Lower Zambezi National Park

Discover Zambia's Enchanting Valley

An African Eden like no other, this is where you experience the spirit of wild Africa.

Tucked away on the southern border of Zambia, wedged between a spectacular mountain range and the mighty Zambezi River, lies one of Africa’s true hidden gems – the Lower Zambezi National Park.

It’s here that the iconic Zambezi grows fat and lazy, caught between two dams – Kariba, some 60 miles to the west, and Cahora Bassa in Mozambique, 215 miles downstream. As a result, the river’s course is wide and dotted with islands and sandbanks, its languid waters snaking through lush channels and intriguing backwaters that are perfect for canoeing.

The air is filled with birdsong, interrupted by the laughing grunts of hippos. Blissful elephants graze on the islands, and fish leap from quiet pools at the river’s edge. Vast grassy floodplains are filled with impala and waterbuck, and the dappled shade of giant groves of albida trees, pod mahogany, ebony and sycamore figs offer a welcome respite for foraging chacma baboons and daytime retreats for secretive leopards. 

It’s an African Eden like no other, where the word “tranquility” takes on new meaning, and you begin to understand the allure of wilderness. Exploring is a privilege and always breath-taking, with both the mountains and the Zambezi creating awe-inspiring backdrops to picture-perfect landscapes.

What makes the Lower Zambezi so intriguing?

Since its establishment in 1983, the Lower Zambezi National Park has become synonymous with extraordinary wild safari adventures, by which we mean “elephants wandering through camp” and “my lawnmower is a hippo” wild! 

In the beginning, there were just a handful of safari operators in the Lower Zambezi Valley running very rustic campsites. Over the years, these have grown into some of the most lauded (and stunning) independent safari brands in Zambia, offering a close-to-nature experience while still retaining the creature comforts and the special touches you always find in small, exclusive, family-owned camps.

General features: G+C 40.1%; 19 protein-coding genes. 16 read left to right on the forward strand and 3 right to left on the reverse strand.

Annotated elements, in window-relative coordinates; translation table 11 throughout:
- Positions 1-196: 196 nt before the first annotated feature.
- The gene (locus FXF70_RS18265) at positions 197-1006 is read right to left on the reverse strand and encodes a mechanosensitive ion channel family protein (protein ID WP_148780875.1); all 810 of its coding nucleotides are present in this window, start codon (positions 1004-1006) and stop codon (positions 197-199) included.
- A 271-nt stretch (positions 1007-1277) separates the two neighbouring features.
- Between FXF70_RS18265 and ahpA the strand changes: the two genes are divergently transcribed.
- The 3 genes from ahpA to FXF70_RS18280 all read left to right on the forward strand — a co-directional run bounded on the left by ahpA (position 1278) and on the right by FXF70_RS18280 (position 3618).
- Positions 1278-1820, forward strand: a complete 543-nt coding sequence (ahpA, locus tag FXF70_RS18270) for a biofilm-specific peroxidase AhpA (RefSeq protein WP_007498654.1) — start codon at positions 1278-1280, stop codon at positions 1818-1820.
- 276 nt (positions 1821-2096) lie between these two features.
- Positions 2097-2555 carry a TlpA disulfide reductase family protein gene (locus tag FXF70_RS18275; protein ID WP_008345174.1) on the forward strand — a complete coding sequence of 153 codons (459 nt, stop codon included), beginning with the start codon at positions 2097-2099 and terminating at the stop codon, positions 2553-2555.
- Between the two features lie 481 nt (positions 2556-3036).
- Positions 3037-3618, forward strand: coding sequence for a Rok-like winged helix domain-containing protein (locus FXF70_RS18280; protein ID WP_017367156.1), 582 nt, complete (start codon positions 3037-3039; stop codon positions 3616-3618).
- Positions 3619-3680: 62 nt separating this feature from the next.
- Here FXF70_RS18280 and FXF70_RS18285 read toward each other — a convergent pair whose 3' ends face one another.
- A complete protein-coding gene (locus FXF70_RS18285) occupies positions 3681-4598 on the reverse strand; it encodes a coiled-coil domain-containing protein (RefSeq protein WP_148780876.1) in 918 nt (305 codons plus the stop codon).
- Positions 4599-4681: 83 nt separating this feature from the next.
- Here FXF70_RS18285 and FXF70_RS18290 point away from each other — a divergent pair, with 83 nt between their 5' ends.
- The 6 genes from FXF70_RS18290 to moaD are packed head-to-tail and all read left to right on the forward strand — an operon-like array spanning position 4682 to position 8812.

Names like Chongwe, Chiawa, Old Mhondoro, Sausage Tree, Potato Bush, and Anabezi stand out for us because we love their down-to-earth warmth and boundless hospitality, as well as their ethos and commitment to protecting the Lower Zambezi.

Nothing is too much trouble. Small details like a hot water bottle in your bed on a chilly night or a freshly baked cake for a birthday celebration ensure that every experience exceeds your wildest imagination. In addition to the exceptional hospitality, the safari guides are some of the most knowledgable experts in the field.  The majority of these guides come from the local communities on the Lower Zambezi’s doorstep, as do most of the camp staff. 

We also enjoy the diversity of activities available. Canoeing, boat-based safaris, fishing, sundowner cruises, walking, game drives in open safari vehicles, island picnics, bush barbecues, surprise “pop-up” lunches alongside the Zambezi, games of boules on sandbanks in the middle of the river… Or just relaxing by a sparkling pool taking in the birdlife in the canopy of shade trees overhead. With no fences to stop the movement of animals, sometimes staying in camp is the perfect option for close encounters of the wild kind!